When it’s chilly outside, things can get “ruff” when you’re a dog owner.
Regardless of the BRRRRR factor, you will find yourself spending time outdoors, even when the warmth of the fireplace seems so much more appealing!
And I’m not just talking about a little dip in the mercury. I’m chattering about -40 degrees. That wasn’t a typo – I absolutely meant to say MINUS 40 DEGREES!!!
That was the temperature that recently earned the Canadian city of Grande Prairie, Alberta a spot in the top five list of COLDEST PLACES IN THE WORLD on the website wx-now.com.
Grande Prairie is where you’ll find the home and 2 insulated pet cabins of my little sister, her husband and their 2 dogs.
Frankie and Sammy are gorgeous, long-haired German Shepherds who are FULL of energy. And they never let their people slack when it comes to filling their lungs full of fresh air and exhausting their magnificent muscles.
“I call them my forced motivation,” said Mary Kukulski.
It gets so cold in Grande Prairie that Mary often wears her ski goggles when she walks her dogs in order to block the wind.
“There are days when you can’t have any skin exposed,” said Mary. “Your eyeballs freeze, your tears freeze. Your breath reaches your eyelashes and creates icicle eyelashes.”
What on earth would make someone want to live in such harsh conditions for the better part of a decade?
“My husband’s paycheck,” laughed Mary, whose husband works in the oil industry. She works for an airline.
And as the snow piles up, they make adjustments to keep their canines content.
“When we snow blow, we create a moat just inside the fence of our yard,” said Mary. “Otherwise the snow piles up so high they could just jump over it and wander out into the neighborhood. The moat gives them a place to walk around and enjoy some activity while we’re at work.”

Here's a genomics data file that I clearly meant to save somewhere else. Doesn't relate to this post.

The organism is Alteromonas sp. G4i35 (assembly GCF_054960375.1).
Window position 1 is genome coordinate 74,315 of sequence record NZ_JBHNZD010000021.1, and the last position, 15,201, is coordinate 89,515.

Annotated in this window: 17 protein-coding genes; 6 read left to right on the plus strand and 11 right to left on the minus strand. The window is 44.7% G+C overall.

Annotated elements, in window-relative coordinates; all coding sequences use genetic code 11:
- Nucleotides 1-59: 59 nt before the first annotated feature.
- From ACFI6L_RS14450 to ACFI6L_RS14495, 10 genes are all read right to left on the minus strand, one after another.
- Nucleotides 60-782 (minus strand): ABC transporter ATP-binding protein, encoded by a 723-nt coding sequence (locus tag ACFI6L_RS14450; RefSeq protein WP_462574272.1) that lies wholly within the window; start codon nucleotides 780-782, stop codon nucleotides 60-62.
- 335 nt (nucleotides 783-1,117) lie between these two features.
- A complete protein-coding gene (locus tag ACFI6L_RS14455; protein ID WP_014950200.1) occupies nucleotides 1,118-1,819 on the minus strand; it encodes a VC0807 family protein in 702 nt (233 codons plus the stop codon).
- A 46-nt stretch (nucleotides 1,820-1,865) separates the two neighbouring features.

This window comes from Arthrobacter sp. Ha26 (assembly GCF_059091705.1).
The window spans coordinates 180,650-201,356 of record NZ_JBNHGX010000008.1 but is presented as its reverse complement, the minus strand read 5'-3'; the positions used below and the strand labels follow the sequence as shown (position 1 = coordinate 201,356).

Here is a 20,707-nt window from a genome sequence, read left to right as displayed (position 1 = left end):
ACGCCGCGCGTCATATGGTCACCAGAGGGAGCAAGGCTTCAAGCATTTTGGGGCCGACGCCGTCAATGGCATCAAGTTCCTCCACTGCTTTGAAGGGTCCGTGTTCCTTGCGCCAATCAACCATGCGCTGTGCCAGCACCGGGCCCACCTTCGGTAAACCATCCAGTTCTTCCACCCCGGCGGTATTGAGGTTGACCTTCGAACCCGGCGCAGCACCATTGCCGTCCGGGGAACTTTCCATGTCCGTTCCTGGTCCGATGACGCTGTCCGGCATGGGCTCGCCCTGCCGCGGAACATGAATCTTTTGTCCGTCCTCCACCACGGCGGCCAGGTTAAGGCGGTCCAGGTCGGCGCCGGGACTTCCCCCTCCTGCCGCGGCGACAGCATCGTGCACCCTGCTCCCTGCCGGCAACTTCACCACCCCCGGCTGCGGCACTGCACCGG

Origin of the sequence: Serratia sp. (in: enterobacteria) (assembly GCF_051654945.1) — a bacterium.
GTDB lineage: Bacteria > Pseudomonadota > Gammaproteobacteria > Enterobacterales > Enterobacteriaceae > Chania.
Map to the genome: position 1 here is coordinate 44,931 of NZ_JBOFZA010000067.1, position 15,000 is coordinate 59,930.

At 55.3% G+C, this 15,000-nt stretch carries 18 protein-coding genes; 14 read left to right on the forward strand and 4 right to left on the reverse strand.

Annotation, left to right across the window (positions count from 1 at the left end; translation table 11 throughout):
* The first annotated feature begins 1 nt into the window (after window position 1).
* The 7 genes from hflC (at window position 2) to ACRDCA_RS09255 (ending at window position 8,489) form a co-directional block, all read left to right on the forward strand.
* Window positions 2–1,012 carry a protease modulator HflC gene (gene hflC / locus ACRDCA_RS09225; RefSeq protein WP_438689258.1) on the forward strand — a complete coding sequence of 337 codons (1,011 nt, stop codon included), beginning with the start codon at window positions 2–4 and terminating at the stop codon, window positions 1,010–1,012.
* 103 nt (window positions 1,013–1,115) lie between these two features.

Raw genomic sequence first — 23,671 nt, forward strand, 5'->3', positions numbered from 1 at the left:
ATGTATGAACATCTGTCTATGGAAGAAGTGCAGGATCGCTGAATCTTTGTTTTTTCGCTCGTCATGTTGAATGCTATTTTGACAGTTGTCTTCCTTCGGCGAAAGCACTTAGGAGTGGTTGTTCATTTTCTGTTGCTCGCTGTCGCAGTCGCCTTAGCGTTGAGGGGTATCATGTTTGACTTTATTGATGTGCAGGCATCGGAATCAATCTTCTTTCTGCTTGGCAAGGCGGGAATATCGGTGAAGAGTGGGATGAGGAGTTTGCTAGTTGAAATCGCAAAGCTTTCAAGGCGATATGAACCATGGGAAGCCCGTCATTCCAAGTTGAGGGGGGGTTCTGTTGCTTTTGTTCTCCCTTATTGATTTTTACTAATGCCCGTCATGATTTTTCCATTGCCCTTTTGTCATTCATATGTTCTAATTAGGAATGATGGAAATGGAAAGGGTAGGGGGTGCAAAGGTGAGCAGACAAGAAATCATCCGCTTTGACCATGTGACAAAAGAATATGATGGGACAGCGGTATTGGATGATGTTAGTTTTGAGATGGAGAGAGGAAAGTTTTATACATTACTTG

The pups go in the house on the super cold days (guess that’s all relative) and are let out mid-afternoon for a potty break, but they prefer being outdoors.
That’s where the pet cabins come in handy – cozy little outdoor homes to protect the dogs from the elements.
“We had to buy insulated doghouses with flaps on the doors,” said Mary. “The flaps help keep them warm and they can let themselves in and out while I’m at work.”
They also have heated water bowls with a cord covered in insulated piping.
As for making this exercise thing happen, Mary has had to be innovative.
“It gets quite icy here so I took my old running shoes and made them into my ice running shoes,” said Mary, who installed sheet metal screws on the bottom of her sneakers.
Although these special shoes don’t help in the deep snow, that doesn’t mean couch time!
“Frankie and Sammy don’t tolerate time off,” said Mary. “They LOVE it (the snow). They MAKE me go out in the cold. They’re all about it. We’ll do a 45 minute walk, cross country ski or snow shoe.”
And that’s called “cutting back” for Mary and the pooches. So until they get back up to their activity level of the other seasons, the dogs get a little less food in order to keep them at a healthy weight for the winter.
One of Mary’s favorite discoveries for keeping the dogs moving in the dead of winter – Musher’s Secret.
“It’s a waxy substance that prevents snow and ice from building up in their paws, which can be painful and annoying and they irritate their paws and pads by licking and biting the ice balls,” said Mary.
With all the ice balls, frostbite danger and eyelash icicles, Mary admits there are days that getting out for walk is the last thing she feels like doing.
“But when you get out there it makes you feel happy you did it and they (the dogs) feel happy they got exercise,” said Mary. “If you don’t have dogs, it’s easy to stay inside for six months. But not this kid!”
After all, her fluffy kids would call her on it if she tried.
(How does your pup motivate you? We’d love to hear your comments!)